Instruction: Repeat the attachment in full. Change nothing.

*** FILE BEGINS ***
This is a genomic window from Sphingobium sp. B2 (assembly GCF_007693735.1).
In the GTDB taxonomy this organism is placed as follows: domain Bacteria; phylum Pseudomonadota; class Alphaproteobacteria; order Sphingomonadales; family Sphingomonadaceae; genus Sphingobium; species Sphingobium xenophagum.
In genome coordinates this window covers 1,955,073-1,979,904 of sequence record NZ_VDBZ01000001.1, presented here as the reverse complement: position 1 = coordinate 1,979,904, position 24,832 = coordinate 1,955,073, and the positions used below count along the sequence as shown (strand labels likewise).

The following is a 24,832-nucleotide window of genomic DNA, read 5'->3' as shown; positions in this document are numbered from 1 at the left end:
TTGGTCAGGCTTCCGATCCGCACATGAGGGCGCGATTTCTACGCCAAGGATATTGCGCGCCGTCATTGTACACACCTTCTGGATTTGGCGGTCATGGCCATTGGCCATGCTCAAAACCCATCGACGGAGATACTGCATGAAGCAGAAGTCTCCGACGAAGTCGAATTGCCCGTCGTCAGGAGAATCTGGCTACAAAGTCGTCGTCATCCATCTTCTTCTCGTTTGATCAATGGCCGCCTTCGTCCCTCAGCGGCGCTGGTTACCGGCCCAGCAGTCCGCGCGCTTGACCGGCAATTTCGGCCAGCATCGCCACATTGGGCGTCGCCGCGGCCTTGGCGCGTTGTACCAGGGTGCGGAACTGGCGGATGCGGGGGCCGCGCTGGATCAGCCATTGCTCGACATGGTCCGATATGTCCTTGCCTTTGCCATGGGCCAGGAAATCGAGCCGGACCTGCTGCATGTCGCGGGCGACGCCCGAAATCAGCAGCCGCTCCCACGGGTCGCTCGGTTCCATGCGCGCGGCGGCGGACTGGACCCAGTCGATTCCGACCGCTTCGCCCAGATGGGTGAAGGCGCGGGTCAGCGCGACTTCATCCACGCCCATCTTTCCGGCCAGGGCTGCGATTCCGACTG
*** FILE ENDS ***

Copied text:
This is a genomic window from Sphingobium sp. B2 (assembly GCF_007693735.1).
In the GTDB taxonomy this organism is placed as follows: domain Bacteria; phylum Pseudomonadota; class Alphaproteobacteria; order Sphingomonadales; family Sphingomonadaceae; genus Sphingobium; species Sphingobium xenophagum.
In genome coordinates this window covers 1,955,073-1,979,904 of sequence record NZ_VDBZ01000001.1, presented here as the reverse complement: position 1 = coordinate 1,979,904, position 24,832 = coordinate 1,955,073, and the positions used below count along the sequence as shown (strand labels likewise).

The following is a 24,832-nucleotide window of genomic DNA, read 5'->3' as shown; positions in this document are numbered from 1 at the left end:
TTGGTCAGGCTTCCGATCCGCACATGAGGGCGCGATTTCTACGCCAAGGATATTGCGCGCCGTCATTGTACACACCTTCTGGATTTGGCGGTCATGGCCATTGGCCATGCTCAAAACCCATCGACGGAGATACTGCATGAAGCAGAAGTCTCCGACGAAGTCGAATTGCCCGTCGTCAGGAGAATCTGGCTACAAAGTCGTCGTCATCCATCTTCTTCTCGTTTGATCAATGGCCGCCTTCGTCCCTCAGCGGCGCTGGTTACCGGCCCAGCAGTCCGCGCGCTTGACCGGCAATTTCGGCCAGCATCGCCACATTGGGCGTCGCCGCGGCCTTGGCGCGTTGTACCAGGGTGCGGAACTGGCGGATGCGGGGGCCGCGCTGGATCAGCCATTGCTCGACATGGTCCGATATGTCCTTGCCTTTGCCATGGGCCAGGAAATCGAGCCGGACCTGCTGCATGTCGCGGGCGACGCCCGAAATCAGCAGCCGCTCCCACGGGTCGCTCGGTTCCATGCGCGCGGCGGCGGACTGGACCCAGTCGATTCCGACCGCTTCGCCCAGATGGGTGAAGGCGCGGGTCAGCGCGACTTCATCCACGCCCATCTTTCCGGCCAGGGCTGCGATTCCGACTG